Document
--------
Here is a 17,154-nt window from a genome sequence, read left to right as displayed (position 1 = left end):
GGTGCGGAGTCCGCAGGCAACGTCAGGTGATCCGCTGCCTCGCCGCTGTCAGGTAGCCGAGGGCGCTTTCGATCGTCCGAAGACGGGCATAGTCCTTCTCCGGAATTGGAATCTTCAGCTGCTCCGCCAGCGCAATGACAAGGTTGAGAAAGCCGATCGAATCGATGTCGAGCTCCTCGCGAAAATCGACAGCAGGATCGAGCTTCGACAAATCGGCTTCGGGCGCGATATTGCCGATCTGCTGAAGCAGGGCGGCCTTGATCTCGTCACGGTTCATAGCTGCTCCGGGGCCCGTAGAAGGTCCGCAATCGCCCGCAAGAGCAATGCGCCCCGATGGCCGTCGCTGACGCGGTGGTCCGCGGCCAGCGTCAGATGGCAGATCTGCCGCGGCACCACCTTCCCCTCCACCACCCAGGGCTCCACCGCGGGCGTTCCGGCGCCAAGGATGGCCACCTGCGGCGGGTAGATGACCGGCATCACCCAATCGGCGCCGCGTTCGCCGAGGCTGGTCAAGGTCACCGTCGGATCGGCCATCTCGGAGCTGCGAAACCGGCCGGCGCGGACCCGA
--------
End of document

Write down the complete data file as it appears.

Here is a 17,154-nt window from a genome sequence, read left to right as displayed (position 1 = left end):
GGTGCGGAGTCCGCAGGCAACGTCAGGTGATCCGCTGCCTCGCCGCTGTCAGGTAGCCGAGGGCGCTTTCGATCGTCCGAAGACGGGCATAGTCCTTCTCCGGAATTGGAATCTTCAGCTGCTCCGCCAGCGCAATGACAAGGTTGAGAAAGCCGATCGAATCGATGTCGAGCTCCTCGCGAAAATCGACAGCAGGATCGAGCTTCGACAAATCGGCTTCGGGCGCGATATTGCCGATCTGCTGAAGCAGGGCGGCCTTGATCTCGTCACGGTTCATAGCTGCTCCGGGGCCCGTAGAAGGTCCGCAATCGCCCGCAAGAGCAATGCGCCCCGATGGCCGTCGCTGACGCGGTGGTCCGCGGCCAGCGTCAGATGGCAGATCTGCCGCGGCACCACCTTCCCCTCCACCACCCAGGGCTCCACCGCGGGCGTTCCGGCGCCAAGGATGGCCACCTGCGGCGGGTAGATGACCGGCATCACCCAATCGGCGCCGCGTTCGCCGAGGCTGGTCAAGGTCACCGTCGGATCGGCCATCTCGGAGCTGCGAAACCGGCCGGCGCGGACCCGA